By Lt Col Rashid Zia Cheema (r), 2nd SSC
This is a very brief account of what happened in Kargil in 1999. It is meant for those readers who are totally unaware about the broad details of this operation. Ones interested in details about tactical and strategical aspects and lessons learnt etc., are requested to do their own research on the Internet.
The Kargil Conflict was an armed conflict between India and Pakistan that took place between May and July 1999 in the Kargil district of Occupied Kashmir and elsewhere along the Line of Control (LOC). The conflict is also referred to as “Operation Koh-e-Paima”.
The cause of the conflict was the infiltration of Pakistani soldiers and Kashmiri militants into positions on the Indian side of the LOC . Pakistani troops did not cross the International Borders at any stage of the conflict. Pakistan’s objective was to drive Indians out of Siachin and highlight Kashmir Issue in the eyes of the world.
In the spring of 1999, on the orders of Pakistan Army Chief, General Pervez Musharraf, Pakistani soldiers climbed up the snow-bound passes and occupied some high positions, including Tiger Hill and Point 5353, in the vacant area and infiltrated almost 10 km into the Indian territory ( still short of International Border). These positions overlooked Indian National Highway (NH 1 D). Pakistan was in a strong position to cut off supplies and winter dumping and thus force Indians to withdraw from the Siachin Glacier.
The Indians were caught off guard. They tried to evict the positions but failed miserably. They used a large number of Artillery guns and also used their air force against Pakistani positions. Two Indian aircraft were also shot down by Stinger Missiles. Indian aircraft violated Pakistani air space but they never admitted it openly. One of their pilots, Flight Lieutenant Nachiketa, who ejected after his aircraft was shot down, was captured from the Pakistani territory. Indians ultimately complained to the International community and finally on pressure by the USA, Pakistani Prime Minister, Nawaz Sharif, ordered the withdrawal of troops. Most of the casualties of “Operation Koh-e-Paima” were inflicted during the withdrawal. In General Musharraf’s words “A military victory was converted into a political defeat.”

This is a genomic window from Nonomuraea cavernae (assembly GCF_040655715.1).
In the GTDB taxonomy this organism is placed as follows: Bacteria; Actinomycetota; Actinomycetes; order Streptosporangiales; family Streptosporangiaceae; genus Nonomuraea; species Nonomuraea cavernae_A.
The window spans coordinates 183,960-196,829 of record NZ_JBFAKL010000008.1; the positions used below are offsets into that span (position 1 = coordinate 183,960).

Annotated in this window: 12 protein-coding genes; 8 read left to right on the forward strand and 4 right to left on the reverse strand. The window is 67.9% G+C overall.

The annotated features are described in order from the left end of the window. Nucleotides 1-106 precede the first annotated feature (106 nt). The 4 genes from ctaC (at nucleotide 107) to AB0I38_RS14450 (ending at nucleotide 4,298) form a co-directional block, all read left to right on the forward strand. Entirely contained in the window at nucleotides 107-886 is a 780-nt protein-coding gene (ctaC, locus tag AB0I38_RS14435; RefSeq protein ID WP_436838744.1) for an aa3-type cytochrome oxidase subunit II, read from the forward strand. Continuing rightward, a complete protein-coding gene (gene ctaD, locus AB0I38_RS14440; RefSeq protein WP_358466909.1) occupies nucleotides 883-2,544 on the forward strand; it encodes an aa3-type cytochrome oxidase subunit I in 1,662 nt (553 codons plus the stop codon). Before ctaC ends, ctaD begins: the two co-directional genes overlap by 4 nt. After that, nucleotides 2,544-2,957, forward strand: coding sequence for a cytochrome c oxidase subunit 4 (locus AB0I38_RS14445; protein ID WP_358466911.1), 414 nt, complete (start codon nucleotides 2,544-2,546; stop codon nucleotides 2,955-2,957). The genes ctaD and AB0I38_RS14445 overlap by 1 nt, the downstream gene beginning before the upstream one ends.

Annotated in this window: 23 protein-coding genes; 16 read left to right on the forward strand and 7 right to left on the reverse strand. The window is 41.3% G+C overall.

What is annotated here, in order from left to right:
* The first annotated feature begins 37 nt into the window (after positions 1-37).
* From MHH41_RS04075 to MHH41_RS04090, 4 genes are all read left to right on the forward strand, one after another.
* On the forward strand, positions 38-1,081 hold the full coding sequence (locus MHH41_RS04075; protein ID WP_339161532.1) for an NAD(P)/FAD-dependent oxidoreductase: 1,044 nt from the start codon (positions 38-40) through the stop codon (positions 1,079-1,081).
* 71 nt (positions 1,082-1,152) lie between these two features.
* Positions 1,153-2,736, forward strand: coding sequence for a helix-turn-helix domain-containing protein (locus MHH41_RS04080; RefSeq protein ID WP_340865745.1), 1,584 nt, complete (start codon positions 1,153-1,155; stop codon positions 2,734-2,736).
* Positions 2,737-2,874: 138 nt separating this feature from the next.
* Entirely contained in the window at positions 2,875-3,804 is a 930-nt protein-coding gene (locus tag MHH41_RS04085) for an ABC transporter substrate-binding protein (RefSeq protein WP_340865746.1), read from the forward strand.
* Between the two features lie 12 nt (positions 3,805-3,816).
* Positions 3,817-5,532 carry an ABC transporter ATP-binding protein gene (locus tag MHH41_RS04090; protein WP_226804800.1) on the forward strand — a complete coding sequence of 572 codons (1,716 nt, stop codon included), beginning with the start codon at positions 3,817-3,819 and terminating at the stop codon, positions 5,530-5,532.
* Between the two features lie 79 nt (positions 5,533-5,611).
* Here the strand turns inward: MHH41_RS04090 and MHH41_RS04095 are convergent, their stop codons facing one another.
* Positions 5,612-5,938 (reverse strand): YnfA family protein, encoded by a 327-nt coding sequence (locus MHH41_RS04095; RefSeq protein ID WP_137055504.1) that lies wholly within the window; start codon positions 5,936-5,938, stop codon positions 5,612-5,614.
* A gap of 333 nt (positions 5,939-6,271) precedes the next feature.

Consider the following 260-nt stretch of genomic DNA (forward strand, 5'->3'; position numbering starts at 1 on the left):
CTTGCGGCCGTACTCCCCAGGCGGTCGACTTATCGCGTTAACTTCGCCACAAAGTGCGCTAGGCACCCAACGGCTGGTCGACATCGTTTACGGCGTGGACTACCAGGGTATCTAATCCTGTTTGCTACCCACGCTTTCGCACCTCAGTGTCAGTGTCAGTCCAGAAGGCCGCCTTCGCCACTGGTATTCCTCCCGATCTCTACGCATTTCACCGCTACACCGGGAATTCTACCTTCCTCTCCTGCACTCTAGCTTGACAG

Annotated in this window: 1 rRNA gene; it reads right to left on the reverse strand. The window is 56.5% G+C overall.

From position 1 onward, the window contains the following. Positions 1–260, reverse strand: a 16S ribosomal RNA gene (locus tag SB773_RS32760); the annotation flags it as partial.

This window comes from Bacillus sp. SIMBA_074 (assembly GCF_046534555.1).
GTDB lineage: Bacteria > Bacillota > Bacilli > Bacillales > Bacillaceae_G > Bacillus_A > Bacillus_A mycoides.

An Indian officer told in an interview (Video at the end of this page) that normally the ratio between the attacking force and the defending force is 3:1 but due to the high altitude of the battleground Indian Army Chief increased it to 15:1 but yet they were unable to capture the positions occupied by Pakistani troops. Point 5353 is the highest point in Drass-Kargil area. Its recapture was the most important objective for Indian forces during the Kargil Conflict. But they could never come close to it.
Point 5353 is still occupied by Pakistan, even 14 years after the battle. Pakistan has since fortified it with reinforced bunkers. After the end of the war, Indians tried many times to capture Point 5353 but all their efforts failed. India has now given up the post as ‘untenable’. Also read the article Near Tiger Hill, Point 5353 Still Pak-Occupied published in ‘The Indian Express’ on 13 July 2009.
Also read the following article published in ‘India Today’ on February 2, 2013:-
Please see a video which gives the real facts of Kargil Operation by Pakistani, British and Indian TVs. This video shows General Pervez Musharraf and Jaswant Singh, former Indian Foreign Minister, in the talk show “The Outsider With Tim Sebastian” hosted by the legendary BBC journalist Tim Sebastian. This video also includes a talk show of ARY News with Chaudhry Shujaat and General Musharraf. India TV gives glimpses of the War and tells about the destruction of Ammunition Depot by Pakistani fire which caused Rs. 100 Crore loss to India. Then lastly a brief interview conducted by a female host of ND TV of India with Musharraf where she asks him,”Do you have any regrets about Kargil now that you are such a welcome visitor in India?”
I am no fan of General Musharraf but I like the way he smilingly gave her a very apt reply,”Do you expect me to ever say that ‘Yes, I regret it’ ? If somebody was to ask Indian Prime Minister ‘Do you regret having divided Pakistan and made Bangla Desh?’, would he say ‘yes, we are very sorry’? How would you expect that I would regret?”
Army Blog (Retired Officers)
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